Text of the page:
Alex Zrenner is a 2015 Kenan Summer Fellow and rising junior at Duke University. She is from St. Louis, Missouri and is pursuing a major in economics with a math minor. Each summer, the Kenan Institute for Ethics at Duke University supports undergraduate Kenan Summer Fellows, a program meant to help students explore what it means to live an ethical life. Portions of this post were originally published on the Kenan Institute for Ethics’ website. Alex has written weekly updates about her project here, and is also creating video blogs for the project that can be seen here.
My name is Alex Zrenner, and I am fixing the Internet. Well actually, I am researching the Internet. I have spent the past six weeks studying the ethics of cyber harassment and free speech as one of this year’s Kenan Summer Fellows.
I have spent six weeks watching the Internet, and mainly watching the bad scary parts of the Internet. I have talked to victims of Gamergate, of nonconsensual porn (popularly referred to as “revenge porn.”), cyber bullying, and gendered cyber harassment. I watched Google ban nonconsensual porn. I watched John Oliver deliver an amazing segment on online harassment. Now I am watching Reddit implode.
Reddit is an interesting reflection of the Internet and presents this perfect case study for my project. It began as this beacon of freedom of speech. Anyone could make an account on Reddit and could post anything on Reddit. Redditors could be anonymous, pseudo-anonymous or identified. Redditors then up-vote or down-vote content and comment. It was supposed to be the online embodiment of the marketplace of ideas.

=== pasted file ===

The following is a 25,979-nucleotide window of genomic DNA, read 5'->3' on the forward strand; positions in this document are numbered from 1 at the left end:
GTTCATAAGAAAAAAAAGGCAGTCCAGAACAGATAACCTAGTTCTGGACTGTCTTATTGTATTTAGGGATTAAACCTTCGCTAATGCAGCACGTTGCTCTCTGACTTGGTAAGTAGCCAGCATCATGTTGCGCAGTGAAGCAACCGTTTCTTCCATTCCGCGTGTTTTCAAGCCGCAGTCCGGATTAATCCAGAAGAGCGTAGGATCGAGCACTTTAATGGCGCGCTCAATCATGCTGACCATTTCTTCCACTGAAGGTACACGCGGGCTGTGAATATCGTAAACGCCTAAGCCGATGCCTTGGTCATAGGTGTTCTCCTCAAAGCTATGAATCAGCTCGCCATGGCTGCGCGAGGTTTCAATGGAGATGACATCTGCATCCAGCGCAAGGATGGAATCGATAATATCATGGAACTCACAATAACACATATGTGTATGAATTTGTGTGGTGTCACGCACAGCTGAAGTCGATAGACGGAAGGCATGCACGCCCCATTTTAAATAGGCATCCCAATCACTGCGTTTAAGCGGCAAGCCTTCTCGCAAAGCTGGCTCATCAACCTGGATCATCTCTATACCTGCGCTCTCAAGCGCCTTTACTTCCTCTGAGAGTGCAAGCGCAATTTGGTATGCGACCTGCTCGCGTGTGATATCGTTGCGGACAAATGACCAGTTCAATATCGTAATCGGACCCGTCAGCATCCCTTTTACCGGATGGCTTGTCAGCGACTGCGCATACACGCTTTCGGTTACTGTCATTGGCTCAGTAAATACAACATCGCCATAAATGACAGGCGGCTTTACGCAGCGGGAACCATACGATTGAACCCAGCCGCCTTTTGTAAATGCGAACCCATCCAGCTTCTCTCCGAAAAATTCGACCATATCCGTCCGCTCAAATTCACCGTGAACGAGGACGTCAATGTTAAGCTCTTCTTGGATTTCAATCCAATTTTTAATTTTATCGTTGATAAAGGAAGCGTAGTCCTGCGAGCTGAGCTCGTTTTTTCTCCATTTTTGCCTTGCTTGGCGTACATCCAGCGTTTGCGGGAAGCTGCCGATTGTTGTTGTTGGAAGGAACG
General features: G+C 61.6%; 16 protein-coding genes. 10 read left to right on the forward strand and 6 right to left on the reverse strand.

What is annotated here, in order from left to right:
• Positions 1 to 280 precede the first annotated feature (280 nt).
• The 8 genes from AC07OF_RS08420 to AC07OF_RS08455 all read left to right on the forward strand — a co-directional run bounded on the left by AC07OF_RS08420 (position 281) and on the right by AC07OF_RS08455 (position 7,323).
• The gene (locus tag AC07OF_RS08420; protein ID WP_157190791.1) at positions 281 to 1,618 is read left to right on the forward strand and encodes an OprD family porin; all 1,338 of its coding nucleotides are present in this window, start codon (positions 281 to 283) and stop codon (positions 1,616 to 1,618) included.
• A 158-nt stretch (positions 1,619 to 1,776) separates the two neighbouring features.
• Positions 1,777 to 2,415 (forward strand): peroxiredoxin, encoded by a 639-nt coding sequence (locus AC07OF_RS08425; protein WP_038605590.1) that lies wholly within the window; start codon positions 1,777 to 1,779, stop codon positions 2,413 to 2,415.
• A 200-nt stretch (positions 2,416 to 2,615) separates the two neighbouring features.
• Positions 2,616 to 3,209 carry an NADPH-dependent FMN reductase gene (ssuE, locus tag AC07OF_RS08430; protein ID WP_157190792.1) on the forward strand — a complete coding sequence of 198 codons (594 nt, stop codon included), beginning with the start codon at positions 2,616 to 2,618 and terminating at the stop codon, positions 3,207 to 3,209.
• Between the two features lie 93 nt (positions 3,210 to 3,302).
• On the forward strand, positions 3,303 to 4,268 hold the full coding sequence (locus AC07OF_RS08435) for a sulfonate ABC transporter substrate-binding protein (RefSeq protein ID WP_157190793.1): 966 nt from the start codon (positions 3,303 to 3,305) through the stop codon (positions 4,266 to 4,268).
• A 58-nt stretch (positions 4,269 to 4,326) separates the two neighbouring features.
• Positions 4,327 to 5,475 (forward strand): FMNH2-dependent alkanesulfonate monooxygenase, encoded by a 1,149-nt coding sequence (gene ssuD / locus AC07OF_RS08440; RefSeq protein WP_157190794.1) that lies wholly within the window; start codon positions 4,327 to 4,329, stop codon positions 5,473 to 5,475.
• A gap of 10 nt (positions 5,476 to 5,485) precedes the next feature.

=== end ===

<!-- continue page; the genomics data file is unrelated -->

The theory of the marketplace of ideas is that an open, or what an econ major like myself would call free, market competition of ideas will be “the best test of truth.” This theory did not originate with the Internet. John Stuart Mill first introduced this theory in On Liberty published in 1859, and Justice Oliver Wendell Holmes introduced it specifically to the American legal system in his dissent of the 1919 Abrams v. United States Supreme Court case. Abrams v. United States established that the United States protects the freedom of speech, so to protect the marketplace of ideas; just as with the free market economic theory, the more competing ideas, the closer we come to the (theoretically perfect) one true price of one true idea.
In October 2012, the current Reddit CEO stated,
“We stand for free speech. This means we are not going to ban distasteful subreddits. We will not ban legal content even if we find it odious or if we personally condemn it. Not because that’s the law in the United States — because as many people have pointed out, privately-owned forums are under no obligation to uphold it — but because we believe in that ideal independently, and that’s what we want to promote on our platform. We are clarifying that now because in the past it wasn’t clear, and (to be honest) in the past we were not completely independent and there were other pressures acting on Reddit. Now it’s just Reddit, and we serve the community, we serve the ideals of free speech, and we hope to ultimately be a universal platform for human discourse.”
The marketplace of ideas is this beautiful theory. Reddit loved it. Free speech advocates love it and love to remind any doubters of its beauty. The “universal platform for human discourse” would allow users to debate and argue and to determine the truth within the marketplace.
Here’s what the marketplace of ideas, and what Reddit, didn’t account for: people suck. We don’t like each other. We don’t like each other’s ideas. Most importantly, we want to make sure you know that we don’t like you or your ideas. Reddit had to make these marketplace of ideas-affirming quotes because the users on the platform showed us why people suck. Reddit was trying to remind us of the beautiful ideal they were trying to attain by permitting the hateful speech. (I am exhausted after six weeks of constantly seeing what horrible things people have done online. I am not going to convince that there are parts of the Internet that suck, but I will provide links to articles that do throughout this post. To see the horrible things Redditors did in the early years, see here.)